In memory of Cardinal KimFeb. 16 marked the 10th anniversary of Seoul’s former Archbishop’s, Cardinal Stephen Kim Sou-hwan, death. Kim remains an unquestionably iconic figure in Korea’s bloody transition to a democratic society. He was a genteel and modest leader who had set an example for civility and religious comfort. This kind of leadership is missed, as language becomes increasingly vulgar and hostile across society.
The entire nation mourned for the loss of a religious and moral leader 10 years ago. Over 400,000 people gathered at Myeongdong Cathedral for his funeral. Since he became Korea’s youngest and first Roman Catholic cardinal at the age of 47, he remained the country’s most widely respected social leader even after he retired in 1998. He lived true to his conviction that the church must protect and stand up for the poor and pained.
He raised his voice against the ruthless military regimes in the 1970s and ’80s and was most affected by the tragedy of the May 18 Gwangju massacre. He granted students refuge at the Myeongdong Cathedral and defied raid police during the peak of the student democracy movement in June 1987, saying the riot police would have to pass him, the priests and nuns if they wanted to get to the students.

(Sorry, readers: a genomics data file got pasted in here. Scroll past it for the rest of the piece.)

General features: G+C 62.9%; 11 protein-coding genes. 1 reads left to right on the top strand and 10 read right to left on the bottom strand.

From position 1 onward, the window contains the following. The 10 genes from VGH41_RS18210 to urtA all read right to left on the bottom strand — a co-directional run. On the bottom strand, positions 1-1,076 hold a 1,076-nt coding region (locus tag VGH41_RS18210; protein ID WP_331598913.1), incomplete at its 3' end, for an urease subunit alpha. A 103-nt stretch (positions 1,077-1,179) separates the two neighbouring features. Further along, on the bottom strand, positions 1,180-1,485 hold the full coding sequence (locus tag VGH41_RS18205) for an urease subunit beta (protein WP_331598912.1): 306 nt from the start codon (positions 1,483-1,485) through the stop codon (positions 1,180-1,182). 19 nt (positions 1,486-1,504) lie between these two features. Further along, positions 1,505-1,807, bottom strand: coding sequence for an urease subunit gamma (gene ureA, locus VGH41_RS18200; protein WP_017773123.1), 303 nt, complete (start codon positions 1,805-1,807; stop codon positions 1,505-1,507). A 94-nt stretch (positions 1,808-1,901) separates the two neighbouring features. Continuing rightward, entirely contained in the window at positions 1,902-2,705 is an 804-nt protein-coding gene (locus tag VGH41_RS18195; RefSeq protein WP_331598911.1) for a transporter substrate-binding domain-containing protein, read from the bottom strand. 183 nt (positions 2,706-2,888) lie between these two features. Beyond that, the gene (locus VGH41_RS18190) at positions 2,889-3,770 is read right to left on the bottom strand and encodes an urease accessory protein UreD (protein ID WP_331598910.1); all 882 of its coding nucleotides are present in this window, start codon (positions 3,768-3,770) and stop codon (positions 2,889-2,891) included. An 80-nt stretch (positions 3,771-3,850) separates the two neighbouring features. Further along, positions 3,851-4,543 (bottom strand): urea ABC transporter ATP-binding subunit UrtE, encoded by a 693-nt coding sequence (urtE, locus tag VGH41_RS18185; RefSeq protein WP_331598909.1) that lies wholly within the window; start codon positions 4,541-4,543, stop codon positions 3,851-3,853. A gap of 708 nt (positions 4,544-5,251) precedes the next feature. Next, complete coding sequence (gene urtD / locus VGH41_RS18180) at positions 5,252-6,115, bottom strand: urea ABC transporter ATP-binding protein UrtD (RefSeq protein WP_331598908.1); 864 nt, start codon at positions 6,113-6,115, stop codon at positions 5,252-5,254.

In 2019, Korean society is without such a voice of reason and genuine devotion from the adult generation. All we see from the elite class is narrow-mindedness that cannot respect differences in opinions, arrogance that does not admit any wrongs and contempt for others.
A handful of politicians, government officials and judges who have constitutional duties to the society stood trial and were sent to prison. It is hard to come up with the names of respectable figures in today’s elite society.
We miss the late cardinal and his teachings on humility, sharing and modesty. Kim’s final words were, “Thank you, love one another.” If members of political and bureaucratic societies took his death wish to heart, Korean society would look very different.
JoongAng Sunday, Feb. 16-17, Page 30